Hogan beautifully described the learning process that could develop the swings of great players like DJ, Furyk, Lee Trevino, Jordan Spieth, Nicklaus, etc.

Bob Toski is still teaching. Steve Elkington is helping to bring us the insight of Jackie Burke. Hal Sutton has a beautiful teaching facility outside of Houston. And so on. Just like mechanics and feels, it’s not either-or – the best message comes from both teachers and players.

Lately, it seems the scale has swung more to one side; let us not forget the value of insights brought to us by the players who have best mastered the game.

Getty Images

Woods, Rahm, Rickie, J-Day headline Torrey field

By Golf Channel DigitalJanuary 20, 2018, 12:47 am

Tiger Woods is set to make his 2018 debut.

Woods is still part of the final field list for next week’s Farmers Insurance Open, the headliner of a tournament that includes defending champion Jon Rahm, Hideki Matsuyama, Justin Rose, Rickie Fowler, Phil Mickelson and Jason Day.

In all, 12 of the top 26 players in the world are teeing it up at Torrey Pines.

Though Woods has won eight times at Torrey Pines, he hasn’t broken 71 in his past seven rounds there and hasn’t played all four rounds since 2013, when he won. Last year he missed the cut after rounds of 76-72, then lasted just one round in Dubai before he withdrew with back spasms.

After a fourth back surgery, Woods didn’t return to competition until last month’s Hero World Challenge, where he tied for ninth. 

Woods has committed to play both the Farmers Insurance Open and next month's Genesis Open at Riviera, which benefits his foundation.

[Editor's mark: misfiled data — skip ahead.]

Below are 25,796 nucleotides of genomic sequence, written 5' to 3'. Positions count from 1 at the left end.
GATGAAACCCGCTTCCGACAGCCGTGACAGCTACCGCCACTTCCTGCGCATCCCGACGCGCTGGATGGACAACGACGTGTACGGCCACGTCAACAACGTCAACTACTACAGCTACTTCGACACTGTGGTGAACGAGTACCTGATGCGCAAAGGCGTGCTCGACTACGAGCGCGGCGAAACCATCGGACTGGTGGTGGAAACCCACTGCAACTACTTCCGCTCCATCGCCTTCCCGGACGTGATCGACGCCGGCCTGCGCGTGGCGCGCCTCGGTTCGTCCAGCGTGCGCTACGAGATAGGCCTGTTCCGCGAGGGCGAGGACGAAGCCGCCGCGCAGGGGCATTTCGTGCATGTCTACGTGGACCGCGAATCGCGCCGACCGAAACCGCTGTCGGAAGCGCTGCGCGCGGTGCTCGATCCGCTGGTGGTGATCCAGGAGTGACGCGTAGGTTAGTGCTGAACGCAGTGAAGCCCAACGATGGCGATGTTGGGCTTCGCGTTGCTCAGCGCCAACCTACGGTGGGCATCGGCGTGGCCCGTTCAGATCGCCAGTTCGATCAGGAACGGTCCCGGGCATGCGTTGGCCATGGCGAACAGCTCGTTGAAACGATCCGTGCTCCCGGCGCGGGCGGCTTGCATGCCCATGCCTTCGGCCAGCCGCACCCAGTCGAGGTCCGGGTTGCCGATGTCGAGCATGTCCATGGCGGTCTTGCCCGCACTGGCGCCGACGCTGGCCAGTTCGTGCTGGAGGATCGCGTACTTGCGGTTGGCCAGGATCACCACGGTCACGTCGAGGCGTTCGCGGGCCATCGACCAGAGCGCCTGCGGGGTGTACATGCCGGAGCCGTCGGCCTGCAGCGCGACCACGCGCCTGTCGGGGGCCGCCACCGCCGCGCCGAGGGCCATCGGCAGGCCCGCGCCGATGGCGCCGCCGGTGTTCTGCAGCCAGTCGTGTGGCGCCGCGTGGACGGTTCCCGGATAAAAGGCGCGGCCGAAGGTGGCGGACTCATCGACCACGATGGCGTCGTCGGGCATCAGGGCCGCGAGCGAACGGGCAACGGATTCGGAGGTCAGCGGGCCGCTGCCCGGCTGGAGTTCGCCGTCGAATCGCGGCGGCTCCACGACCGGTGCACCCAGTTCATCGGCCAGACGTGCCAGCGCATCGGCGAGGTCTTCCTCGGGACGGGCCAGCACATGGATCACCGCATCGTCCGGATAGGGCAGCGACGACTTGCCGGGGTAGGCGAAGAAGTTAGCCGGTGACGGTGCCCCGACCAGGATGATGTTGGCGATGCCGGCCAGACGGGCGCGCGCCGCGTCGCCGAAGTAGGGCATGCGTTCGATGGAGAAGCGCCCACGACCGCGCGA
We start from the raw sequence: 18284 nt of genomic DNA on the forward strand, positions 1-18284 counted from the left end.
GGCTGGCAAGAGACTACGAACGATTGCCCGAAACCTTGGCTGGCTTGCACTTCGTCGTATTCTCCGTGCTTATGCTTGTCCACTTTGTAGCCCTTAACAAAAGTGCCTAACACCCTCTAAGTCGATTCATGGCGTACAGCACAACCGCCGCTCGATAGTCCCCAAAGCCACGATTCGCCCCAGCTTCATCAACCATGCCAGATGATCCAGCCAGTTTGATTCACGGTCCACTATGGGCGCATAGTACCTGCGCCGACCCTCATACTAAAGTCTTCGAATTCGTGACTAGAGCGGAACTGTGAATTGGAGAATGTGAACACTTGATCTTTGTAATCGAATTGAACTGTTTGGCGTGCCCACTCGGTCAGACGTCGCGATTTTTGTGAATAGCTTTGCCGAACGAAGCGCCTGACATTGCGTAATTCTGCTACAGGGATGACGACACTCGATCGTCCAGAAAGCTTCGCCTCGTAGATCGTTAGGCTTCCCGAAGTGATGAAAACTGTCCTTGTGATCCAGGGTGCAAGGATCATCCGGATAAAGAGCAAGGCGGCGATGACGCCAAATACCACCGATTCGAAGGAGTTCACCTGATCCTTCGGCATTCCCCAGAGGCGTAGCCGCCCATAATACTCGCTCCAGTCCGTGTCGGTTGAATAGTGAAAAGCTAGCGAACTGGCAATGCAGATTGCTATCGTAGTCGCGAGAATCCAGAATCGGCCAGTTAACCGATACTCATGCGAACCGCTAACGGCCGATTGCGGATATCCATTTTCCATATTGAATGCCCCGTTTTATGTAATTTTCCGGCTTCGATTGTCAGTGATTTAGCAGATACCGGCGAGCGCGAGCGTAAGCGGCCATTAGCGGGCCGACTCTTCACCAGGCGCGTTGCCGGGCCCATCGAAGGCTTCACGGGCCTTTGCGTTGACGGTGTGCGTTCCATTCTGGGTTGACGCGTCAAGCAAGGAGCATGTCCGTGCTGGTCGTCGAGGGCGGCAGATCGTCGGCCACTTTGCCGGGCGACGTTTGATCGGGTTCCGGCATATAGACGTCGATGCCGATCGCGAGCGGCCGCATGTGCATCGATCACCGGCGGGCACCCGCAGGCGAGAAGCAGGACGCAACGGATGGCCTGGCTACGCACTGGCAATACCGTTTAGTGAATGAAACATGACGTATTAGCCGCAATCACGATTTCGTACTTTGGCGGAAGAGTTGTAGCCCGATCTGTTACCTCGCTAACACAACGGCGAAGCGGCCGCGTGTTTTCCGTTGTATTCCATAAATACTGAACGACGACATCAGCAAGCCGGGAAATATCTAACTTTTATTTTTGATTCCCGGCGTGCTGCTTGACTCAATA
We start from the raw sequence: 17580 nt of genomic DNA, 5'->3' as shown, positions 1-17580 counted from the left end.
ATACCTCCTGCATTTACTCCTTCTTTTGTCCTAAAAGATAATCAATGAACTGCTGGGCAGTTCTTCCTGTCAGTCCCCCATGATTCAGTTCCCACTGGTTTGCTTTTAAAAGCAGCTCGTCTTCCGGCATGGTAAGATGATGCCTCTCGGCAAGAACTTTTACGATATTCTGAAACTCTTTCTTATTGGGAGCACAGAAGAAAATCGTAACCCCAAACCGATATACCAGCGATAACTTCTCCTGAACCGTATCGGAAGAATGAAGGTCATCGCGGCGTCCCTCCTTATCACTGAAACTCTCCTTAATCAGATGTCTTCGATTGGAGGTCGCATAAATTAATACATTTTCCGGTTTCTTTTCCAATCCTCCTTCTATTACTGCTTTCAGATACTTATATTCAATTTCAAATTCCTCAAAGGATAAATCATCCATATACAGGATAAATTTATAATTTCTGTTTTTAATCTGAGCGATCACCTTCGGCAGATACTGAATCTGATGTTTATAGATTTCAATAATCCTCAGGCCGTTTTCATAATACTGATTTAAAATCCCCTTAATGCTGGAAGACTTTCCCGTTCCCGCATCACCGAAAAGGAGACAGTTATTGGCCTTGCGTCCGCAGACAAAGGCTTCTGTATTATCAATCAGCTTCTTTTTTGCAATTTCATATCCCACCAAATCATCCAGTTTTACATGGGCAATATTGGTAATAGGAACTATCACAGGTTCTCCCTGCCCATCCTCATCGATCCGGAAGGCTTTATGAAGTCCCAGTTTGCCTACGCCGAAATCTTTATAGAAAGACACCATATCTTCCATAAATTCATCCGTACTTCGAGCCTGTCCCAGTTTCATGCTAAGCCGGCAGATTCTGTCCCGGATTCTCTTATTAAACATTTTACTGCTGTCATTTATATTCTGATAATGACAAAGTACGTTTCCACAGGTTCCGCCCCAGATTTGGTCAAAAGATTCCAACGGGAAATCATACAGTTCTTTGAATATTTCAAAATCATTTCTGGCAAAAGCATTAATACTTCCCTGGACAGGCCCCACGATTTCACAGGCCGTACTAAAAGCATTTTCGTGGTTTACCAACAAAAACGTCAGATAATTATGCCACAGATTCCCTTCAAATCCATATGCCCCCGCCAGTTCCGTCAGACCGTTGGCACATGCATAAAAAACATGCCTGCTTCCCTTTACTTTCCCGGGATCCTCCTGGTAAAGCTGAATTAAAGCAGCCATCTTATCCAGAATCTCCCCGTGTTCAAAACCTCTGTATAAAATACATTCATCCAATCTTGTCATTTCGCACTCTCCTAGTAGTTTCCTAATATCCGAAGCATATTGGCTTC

Getty Images

Even on 'off' day, Rahm shoots 67 at CareerBuilder

By Ryan LavnerJanuary 20, 2018, 12:36 am

Jon Rahm didn’t strike the ball as purely Friday as he did during his opening round at the CareerBuilder Challenge.

He still managed a 5-under 67 that put him just one shot off the lead heading into the weekend.

“I expected myself to go to the range (this morning) and keep flushing everything like I did yesterday,” said Rahm, who shot a career-low 62 at La Quinta on Thursday. “Everything was just a little bit off. It was just one of those days.”

Full-field scores from the Career Builder Challenge

CareerBuilder Challenge: Articles, photos and videos

After going bogey-free on Thursday, Rahm mixed four birdies and two bogeys over his opening six holes. He managed to settle down around the turn, then made two birdies on his final three holes to move within one shot of Andrew Landry (65).

Rahm has missed only five greens through two rounds and sits at 15-under 129. 

The 23-year-old Spaniard won in Dubai to end the year and opened 2018 with a runner-up finish at the Sentry Tournament of Champions. He needs a top-6 finish or better this week to supplant Jordan Spieth as the No. 2 player in the world.